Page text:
As UI elements of websites and apps become more unified, it’s the attention to detail that differentiates the best from the rest. One of the best places to see this in action is microinteractions, which make user actions more rewarding, and user experience A+.
What are microinteractions?
Microinteractions are small animations usually taking place on one specific UI element, such as a button or input field. Their purpose is not just to please users, but also to add a meaning and immediate feedback from UI. Take this microinteraction by HoYun Son as an example:
We can break it down into some stages crucial for this kind of animations:
- Trigger that initiates the action. In this case, the user clicks a button.
- Immediate feedback, a pleasant way to communicating the loading state.
- Result, giving a clear signal that the action is being performed as expected, and providing instant gratification for the user.
Moreover, it encourages the user to interact with the other UI elements, and is intended to lead to more shares, comments, and other valuable actions.
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Below are a few tips for creating microinteractions, as well as an introductory video guide for animations in InVision Studio.
The key to totally streamlined animation between shapes in InVision Studio is designating them as linked layers in the Timeline editor. To do this:
- Duplicate the artboard with the shape and change its size
- Then, create the Motion transition. If you keep layer naming consistent, they should be automatically linked. If not, shift-click to select layers,, and then click on the Link Layers button.
Note that the ability to morph shapes is limited to simple properties like color and size.
Using the in-between screens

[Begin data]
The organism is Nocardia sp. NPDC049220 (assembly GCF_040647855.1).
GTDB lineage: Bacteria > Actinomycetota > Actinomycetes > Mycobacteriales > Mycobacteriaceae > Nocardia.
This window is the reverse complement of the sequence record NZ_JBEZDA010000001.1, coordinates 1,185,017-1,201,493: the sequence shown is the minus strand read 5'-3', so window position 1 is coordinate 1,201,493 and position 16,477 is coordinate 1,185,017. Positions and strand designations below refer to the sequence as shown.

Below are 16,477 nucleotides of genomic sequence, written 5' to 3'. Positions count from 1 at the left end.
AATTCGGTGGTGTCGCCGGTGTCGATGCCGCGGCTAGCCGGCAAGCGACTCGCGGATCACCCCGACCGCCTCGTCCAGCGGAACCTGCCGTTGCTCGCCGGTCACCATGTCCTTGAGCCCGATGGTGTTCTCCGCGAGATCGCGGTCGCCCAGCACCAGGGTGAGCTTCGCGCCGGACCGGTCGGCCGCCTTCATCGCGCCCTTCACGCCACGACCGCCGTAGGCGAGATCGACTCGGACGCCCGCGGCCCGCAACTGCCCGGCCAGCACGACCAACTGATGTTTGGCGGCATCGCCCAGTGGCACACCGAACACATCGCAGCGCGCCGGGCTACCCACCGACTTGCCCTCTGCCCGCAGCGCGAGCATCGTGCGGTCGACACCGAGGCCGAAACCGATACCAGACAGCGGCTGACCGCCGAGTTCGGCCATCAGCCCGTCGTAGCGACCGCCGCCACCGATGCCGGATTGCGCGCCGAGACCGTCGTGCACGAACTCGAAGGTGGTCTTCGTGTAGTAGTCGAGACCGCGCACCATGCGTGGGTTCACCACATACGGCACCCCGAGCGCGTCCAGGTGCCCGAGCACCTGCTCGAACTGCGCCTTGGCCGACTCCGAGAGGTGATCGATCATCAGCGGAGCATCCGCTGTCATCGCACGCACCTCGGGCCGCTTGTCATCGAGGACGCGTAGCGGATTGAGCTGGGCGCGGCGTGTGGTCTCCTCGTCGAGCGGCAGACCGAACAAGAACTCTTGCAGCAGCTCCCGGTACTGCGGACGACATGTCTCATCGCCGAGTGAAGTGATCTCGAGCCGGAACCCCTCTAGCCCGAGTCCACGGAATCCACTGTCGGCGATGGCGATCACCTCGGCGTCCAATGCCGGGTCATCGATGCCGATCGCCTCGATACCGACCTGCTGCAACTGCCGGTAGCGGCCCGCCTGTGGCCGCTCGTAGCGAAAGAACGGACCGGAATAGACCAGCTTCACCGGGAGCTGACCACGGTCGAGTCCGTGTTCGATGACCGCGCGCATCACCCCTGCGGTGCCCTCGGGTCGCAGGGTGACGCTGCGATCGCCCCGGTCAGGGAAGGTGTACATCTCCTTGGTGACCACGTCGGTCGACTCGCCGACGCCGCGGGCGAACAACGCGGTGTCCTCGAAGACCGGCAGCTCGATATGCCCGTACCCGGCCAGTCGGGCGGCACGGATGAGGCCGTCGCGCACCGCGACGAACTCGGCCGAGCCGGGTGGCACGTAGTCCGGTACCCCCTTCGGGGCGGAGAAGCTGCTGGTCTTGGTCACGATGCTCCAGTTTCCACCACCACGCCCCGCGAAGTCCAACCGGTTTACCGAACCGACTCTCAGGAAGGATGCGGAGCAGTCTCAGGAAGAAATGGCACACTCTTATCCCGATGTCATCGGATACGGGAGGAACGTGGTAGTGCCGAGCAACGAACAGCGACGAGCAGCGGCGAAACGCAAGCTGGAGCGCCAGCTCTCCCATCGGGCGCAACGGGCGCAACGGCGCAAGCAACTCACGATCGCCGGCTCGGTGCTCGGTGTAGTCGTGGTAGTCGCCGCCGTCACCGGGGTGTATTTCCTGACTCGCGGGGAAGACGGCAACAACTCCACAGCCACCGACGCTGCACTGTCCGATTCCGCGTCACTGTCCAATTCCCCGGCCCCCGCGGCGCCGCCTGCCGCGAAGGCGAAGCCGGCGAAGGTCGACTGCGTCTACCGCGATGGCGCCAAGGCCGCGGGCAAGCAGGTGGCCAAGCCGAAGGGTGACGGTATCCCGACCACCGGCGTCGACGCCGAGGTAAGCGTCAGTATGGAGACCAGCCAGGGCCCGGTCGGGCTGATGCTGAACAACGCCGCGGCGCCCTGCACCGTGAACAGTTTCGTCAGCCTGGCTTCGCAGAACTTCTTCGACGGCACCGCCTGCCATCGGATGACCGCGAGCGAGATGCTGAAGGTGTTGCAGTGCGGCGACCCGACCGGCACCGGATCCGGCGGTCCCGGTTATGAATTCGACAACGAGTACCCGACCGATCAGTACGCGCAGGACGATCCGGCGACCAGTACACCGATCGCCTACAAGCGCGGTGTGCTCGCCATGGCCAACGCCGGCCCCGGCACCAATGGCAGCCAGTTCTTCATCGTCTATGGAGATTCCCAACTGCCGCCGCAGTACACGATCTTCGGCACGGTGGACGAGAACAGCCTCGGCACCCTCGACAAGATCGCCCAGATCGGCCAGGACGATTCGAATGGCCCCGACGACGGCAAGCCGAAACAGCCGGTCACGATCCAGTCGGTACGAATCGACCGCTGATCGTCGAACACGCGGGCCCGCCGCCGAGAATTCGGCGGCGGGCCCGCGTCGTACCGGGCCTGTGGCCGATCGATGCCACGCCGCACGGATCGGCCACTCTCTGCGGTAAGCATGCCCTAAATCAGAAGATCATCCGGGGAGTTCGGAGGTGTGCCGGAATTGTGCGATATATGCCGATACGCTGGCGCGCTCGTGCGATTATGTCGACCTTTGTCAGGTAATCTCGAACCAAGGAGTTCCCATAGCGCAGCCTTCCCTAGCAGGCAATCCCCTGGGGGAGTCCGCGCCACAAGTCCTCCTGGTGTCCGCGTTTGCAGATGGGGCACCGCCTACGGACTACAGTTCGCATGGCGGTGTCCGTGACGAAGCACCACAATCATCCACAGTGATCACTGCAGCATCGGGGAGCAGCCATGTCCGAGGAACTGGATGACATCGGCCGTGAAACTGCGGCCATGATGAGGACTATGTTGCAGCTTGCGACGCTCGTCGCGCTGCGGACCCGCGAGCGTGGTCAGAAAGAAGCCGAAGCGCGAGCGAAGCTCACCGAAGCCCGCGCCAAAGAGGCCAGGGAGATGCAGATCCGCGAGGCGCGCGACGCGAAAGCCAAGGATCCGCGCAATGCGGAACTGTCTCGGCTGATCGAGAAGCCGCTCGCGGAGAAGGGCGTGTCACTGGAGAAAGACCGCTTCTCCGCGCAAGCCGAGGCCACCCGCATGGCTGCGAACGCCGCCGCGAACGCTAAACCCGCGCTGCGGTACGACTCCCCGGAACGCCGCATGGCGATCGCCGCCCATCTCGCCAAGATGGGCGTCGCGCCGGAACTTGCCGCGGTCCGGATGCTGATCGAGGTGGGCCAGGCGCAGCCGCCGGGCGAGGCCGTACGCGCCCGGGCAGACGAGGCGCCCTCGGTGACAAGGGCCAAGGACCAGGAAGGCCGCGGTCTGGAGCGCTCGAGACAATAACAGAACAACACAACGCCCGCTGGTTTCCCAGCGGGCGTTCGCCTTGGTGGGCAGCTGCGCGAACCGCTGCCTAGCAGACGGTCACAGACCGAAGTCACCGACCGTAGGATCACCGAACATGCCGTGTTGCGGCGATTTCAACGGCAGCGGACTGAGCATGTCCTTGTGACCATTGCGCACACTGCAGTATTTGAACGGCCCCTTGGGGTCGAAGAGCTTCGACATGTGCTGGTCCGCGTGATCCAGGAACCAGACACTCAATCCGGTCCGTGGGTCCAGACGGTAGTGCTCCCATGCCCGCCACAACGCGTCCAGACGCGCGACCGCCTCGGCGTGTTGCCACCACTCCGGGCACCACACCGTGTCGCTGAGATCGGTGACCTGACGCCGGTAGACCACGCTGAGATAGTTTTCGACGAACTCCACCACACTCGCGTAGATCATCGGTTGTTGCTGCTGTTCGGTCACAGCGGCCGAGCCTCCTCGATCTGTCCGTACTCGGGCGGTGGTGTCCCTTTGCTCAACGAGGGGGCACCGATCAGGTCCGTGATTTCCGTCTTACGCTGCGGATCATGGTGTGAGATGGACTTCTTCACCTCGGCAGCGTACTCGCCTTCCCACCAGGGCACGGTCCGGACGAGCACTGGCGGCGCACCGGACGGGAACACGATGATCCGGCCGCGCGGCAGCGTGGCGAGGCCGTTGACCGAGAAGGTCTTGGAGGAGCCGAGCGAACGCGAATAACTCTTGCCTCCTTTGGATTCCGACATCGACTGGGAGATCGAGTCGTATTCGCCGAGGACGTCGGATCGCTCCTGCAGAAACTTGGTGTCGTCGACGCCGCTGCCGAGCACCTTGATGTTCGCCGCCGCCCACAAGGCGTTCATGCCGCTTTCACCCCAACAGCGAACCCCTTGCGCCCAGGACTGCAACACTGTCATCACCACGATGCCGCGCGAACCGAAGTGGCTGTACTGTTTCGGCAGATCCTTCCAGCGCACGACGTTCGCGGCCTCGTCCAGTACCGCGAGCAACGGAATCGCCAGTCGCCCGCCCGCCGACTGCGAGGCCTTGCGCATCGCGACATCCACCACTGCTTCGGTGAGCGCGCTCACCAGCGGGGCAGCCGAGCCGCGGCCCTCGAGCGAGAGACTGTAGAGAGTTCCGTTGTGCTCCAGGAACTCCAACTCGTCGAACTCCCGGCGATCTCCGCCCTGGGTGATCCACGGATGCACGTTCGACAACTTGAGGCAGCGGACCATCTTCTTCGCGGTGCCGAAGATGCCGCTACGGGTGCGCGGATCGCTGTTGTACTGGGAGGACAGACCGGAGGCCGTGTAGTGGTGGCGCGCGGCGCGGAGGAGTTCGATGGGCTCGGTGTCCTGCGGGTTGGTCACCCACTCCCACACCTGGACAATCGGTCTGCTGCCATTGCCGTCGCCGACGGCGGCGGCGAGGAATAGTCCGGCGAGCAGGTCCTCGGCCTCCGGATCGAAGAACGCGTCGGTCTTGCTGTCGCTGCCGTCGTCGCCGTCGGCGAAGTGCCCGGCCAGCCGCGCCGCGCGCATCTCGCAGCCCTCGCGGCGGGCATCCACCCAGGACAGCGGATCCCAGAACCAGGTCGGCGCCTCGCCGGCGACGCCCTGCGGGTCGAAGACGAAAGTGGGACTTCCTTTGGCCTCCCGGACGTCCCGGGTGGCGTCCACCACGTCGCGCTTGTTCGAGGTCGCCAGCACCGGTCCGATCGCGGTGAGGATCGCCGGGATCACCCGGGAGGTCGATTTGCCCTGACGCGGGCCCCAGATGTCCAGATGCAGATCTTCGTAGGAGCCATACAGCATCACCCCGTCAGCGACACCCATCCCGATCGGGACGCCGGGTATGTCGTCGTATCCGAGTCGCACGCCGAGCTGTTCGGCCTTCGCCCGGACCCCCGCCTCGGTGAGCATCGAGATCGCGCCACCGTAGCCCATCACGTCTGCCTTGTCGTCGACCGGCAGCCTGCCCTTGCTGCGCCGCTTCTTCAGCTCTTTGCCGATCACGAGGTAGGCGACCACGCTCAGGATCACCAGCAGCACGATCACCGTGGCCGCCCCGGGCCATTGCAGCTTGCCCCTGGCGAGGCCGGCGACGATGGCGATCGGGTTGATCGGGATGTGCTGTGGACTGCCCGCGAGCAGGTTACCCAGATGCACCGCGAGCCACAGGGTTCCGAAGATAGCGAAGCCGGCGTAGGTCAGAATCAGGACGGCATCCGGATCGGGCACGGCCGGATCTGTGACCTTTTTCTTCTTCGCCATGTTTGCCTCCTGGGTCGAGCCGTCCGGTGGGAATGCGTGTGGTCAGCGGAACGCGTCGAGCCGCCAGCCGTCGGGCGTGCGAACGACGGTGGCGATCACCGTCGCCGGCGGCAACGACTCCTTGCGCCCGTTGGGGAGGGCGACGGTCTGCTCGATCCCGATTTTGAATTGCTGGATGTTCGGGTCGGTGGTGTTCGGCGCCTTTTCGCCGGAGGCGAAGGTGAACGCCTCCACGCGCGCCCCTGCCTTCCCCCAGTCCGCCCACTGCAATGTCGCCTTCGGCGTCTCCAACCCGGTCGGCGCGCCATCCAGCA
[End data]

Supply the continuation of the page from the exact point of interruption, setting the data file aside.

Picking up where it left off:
Keep in mind that all animations in Studio take place between two or more artboards. If you want to create a transition that has three stages, you’ll use three artboards:
In this case, I want the middle artboard to transition automatically into the third one after a short period of time. To accomplish that, let’s use the Timer interaction with the following settings:
The Timer lets you set the Timeout, which is the time of inactivity for that artboard. Bear in mind that you don’t have to include animation time in this delay; it will start right after the animation has been played. In this particular case, the animation will play for 0.5 sec, after which the artboard will pause for another 0.6 sec.
To create some more sophisticated microinteractions, you can use masks. For example, you can mask out the vertical text field with numbers ranging 0-9 and change the Y position across the artboards to create the effect like this:
— Dann ? (@DannPetty) January 30, 2018
Easing and timing
In order for your animations to look best, it’s important to set the timing just right. For most of my microinteractions, I use timing ranging from .3 to .5 seconds; quick microinteractions like button and icon animations seem to feel right at .3, while larger blocks of the layout looks awesome at around the .5 mark.
In Studio, the default setting for animations is “ease-in-out.” The great thing, though, is you can set variable easing for not only single animations, but also to specific animation properties such as X, Y or Height. by clicking on the little arrows next to the layer name in Timeline Editor.
Preview in slow motion
In InVision Studio, you can easily preview the animations in slow motion as well as loop the playback. You’ll find the playback controls above the Timeline while editing animations. Another way I often use to playback in faux slo-mo is scrubbing the playhead over the timeline.
My advice is to preview animations in slow motion only after you set the correct timing. We tend to tweak animations too much while in slow motion, even thoughit’s difficult to see the results in the actual microinteraction. As you’ll find out, trying to be perfect doesn’t always give you the best result!
I hope these tips will help you create better microinteractions using InVision Studio! Want to learn more? Check out a 20-minute video I’ve recorded with step-by-step instructions.
If you want to learn InVision Studio from scratch, check out the three-hour video course I’ve created for learnux.io.
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by Greg Rog
Greg’s work is all about design, coding and education. For over 10 years he’s been a professional designer, design lead and UX consultant for companies such as Microsoft or Google. He works closely with Adobe as Community Professional. He created biggest local website with video tutorials on code, design and more with over 100.000 clients. He also runs a software house and a training facility, speaks on design conferences and more. He’s curious, passionate and loves sharing knowledge.